Notaries frequently encounter situations in which the name of the signer on a document does not match the name on the identification the signer furnishes. It is a common myth that notaries should accept an identification using a "less, not more" rule - i.e., if the document says John Quincy Smith but the identification says only John Q. Smith, the notary shouldn't perform the notarization. However, there is no law in any state stipulating such a rule.... Continue Reading
Mistakes Notaries Should Avoid
While it may seem that a notary’s job is straightforward, simple errors could result in delays and legal or financial consequences. This is why notaries should take their jobs seriously. Below is an overview of the common mistakes that notaries should avoid.... Continue Reading
Notaries, Notarios Publicos, and Immigration
Notaries exist in nearly every country on the planet, but the role of notaries in the United States is far more limited than that of their international counterparts. In other countries, notaries are usually lawyers or other professionals who have been specifically trained in the drafting of documents.... Continue Reading
Does Notarizing a Document Make it Legal?
Most adults will have to get something notarized at some point in their lives The public's perception of what a notary does and what notarization accomplishes is often incorrect. This is particularly the case when a person brings a document to a notary public to be notarized, thinking that the notarization will in some way "legalize" the document or make it "official."... Continue Reading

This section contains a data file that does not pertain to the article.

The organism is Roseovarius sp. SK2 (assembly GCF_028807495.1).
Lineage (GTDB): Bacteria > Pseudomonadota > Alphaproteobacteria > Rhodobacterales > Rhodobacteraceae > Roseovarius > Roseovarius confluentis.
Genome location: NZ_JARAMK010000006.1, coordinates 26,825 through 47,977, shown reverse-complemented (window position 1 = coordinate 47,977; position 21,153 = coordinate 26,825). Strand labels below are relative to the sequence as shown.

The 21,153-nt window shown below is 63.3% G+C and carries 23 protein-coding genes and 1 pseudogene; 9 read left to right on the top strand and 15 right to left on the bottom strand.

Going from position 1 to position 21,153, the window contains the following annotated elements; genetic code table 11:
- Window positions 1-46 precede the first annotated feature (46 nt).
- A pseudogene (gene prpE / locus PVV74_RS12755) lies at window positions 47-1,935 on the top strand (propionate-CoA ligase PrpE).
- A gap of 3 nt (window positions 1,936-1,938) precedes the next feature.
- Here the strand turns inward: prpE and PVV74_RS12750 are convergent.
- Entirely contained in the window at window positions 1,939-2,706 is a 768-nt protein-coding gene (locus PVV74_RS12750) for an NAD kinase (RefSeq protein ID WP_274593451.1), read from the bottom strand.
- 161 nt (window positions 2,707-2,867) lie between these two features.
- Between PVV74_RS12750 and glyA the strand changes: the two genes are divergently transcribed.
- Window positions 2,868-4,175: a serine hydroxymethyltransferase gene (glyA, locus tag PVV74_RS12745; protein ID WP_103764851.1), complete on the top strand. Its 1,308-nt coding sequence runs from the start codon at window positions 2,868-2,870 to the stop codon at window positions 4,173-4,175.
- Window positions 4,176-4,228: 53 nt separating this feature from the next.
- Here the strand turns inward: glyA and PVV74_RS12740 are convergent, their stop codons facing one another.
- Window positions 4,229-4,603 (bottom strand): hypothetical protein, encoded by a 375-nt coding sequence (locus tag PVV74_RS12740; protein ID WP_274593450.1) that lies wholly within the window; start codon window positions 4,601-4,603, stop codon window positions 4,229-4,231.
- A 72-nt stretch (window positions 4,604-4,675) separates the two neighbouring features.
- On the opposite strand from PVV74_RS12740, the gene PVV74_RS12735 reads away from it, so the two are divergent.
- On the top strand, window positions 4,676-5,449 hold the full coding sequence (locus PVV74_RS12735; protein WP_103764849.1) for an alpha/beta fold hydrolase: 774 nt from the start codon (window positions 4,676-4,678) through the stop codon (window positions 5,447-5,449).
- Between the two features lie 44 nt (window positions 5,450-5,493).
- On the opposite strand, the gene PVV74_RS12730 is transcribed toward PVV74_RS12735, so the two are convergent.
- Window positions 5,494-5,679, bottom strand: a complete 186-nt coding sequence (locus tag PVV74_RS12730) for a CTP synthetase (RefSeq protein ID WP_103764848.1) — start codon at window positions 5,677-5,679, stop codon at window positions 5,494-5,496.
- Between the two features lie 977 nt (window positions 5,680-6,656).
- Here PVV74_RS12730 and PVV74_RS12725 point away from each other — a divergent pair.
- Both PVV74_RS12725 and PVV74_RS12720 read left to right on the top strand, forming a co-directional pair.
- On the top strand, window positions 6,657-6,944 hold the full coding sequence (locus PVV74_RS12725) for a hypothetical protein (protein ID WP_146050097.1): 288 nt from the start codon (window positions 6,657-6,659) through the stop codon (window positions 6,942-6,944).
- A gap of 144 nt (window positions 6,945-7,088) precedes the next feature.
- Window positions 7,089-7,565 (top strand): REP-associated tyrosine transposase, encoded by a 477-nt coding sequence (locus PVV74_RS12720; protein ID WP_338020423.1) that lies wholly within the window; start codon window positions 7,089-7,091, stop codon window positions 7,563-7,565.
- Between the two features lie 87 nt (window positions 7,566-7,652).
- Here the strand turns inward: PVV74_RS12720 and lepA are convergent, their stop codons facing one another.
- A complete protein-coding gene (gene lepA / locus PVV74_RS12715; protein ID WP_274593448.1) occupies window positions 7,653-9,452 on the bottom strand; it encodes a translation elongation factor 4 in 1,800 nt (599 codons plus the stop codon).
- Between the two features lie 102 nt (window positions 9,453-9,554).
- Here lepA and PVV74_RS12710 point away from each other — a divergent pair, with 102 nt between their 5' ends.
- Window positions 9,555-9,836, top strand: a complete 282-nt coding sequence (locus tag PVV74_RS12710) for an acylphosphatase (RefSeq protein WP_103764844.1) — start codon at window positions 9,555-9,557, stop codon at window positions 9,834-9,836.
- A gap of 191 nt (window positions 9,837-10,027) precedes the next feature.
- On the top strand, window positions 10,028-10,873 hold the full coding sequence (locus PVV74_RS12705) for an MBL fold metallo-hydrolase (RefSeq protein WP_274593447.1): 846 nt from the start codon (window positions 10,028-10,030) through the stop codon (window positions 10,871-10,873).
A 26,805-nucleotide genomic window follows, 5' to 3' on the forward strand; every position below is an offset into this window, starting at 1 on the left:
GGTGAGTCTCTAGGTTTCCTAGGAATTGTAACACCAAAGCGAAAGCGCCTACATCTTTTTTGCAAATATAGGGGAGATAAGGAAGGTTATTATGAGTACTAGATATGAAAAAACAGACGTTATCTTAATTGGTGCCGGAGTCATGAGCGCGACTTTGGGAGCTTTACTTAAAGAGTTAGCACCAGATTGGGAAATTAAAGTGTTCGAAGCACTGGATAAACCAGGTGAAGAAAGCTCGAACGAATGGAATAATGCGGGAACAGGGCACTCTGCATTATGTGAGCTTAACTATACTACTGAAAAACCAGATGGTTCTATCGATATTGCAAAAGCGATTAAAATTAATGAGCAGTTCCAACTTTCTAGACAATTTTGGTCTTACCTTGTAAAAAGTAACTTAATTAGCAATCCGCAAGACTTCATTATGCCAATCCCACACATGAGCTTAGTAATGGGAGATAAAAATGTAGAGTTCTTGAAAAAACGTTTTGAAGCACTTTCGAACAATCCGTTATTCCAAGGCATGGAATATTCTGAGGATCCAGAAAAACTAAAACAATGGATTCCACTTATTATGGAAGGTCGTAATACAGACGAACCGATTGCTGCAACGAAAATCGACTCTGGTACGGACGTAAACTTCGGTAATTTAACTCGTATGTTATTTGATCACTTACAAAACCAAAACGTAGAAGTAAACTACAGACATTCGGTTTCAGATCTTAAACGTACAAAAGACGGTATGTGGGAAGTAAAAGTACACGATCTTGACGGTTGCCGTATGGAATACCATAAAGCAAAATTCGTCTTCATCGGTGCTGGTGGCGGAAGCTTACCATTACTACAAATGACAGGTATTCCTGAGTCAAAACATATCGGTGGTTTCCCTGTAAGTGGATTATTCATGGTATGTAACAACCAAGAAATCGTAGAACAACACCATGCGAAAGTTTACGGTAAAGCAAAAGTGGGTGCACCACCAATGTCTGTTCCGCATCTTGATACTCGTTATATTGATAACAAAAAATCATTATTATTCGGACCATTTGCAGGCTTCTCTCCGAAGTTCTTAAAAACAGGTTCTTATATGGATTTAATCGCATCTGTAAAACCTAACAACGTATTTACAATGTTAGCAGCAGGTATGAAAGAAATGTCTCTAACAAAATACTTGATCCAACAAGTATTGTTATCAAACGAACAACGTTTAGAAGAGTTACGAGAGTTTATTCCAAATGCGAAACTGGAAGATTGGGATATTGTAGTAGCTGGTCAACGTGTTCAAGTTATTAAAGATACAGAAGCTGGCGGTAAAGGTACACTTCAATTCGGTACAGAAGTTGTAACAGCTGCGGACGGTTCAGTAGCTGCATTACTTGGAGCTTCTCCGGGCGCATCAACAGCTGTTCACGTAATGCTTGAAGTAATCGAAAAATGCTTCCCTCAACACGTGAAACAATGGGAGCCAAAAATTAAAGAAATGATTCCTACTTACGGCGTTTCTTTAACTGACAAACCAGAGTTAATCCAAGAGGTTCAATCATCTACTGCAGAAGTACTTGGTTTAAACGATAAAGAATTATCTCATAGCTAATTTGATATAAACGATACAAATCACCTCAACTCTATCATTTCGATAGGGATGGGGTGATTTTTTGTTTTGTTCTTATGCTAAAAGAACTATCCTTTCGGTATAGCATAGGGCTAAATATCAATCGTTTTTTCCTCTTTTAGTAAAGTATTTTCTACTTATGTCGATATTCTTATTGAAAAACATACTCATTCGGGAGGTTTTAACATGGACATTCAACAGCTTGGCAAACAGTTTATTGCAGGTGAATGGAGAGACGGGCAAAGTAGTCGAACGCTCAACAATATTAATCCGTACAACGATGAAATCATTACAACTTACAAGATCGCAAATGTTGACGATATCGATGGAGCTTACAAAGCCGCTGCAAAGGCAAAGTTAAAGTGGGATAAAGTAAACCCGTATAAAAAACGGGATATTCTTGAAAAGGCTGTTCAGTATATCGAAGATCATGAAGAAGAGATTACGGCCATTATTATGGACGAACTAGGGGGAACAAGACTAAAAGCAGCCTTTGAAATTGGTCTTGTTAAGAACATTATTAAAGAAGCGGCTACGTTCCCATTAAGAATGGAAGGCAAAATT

Nine Ways to Protect Your Notary Stamp
Keeping your notary stamp safe and secure should be a top priority for all notaries. As a public officer of your state performing official notarial acts for important transactions, it is imperative that you retain your notary stamp in your possession at all times.... Continue Reading
Notarizing Absentee (or Vote-by-Mail) Ballots
An absentee or vote-by-mail ballot is a ballot cast in a United States election by mail, rather than at an official polling station. There are various reasons why a voter may choose to vote by mail rather than in person. Some states require that the voter have a good reason for requesting an absentee ballot, such as being stationed overseas in the military, or being homebound due to a disability. Other states allow any voter to use an absentee ballot. Each state also has different requirements on whether such a ballot requires notarization... Continue Reading
Notarizing for Signers who Cover their Faces
As a public officer, a notary cannot discriminate on the basis of sex, race, or religion. However, unintentional discrimination may arise when a woman who covers her face for religious reasons requests your notarial services. When this circumstance occurs, a notary must always act with the utmost caution to ensure that he or she does not discriminate but also follows the law. For this reason, notaries should always consult their own state's laws on matters concerning identification of persons with covered faces.... Continue Reading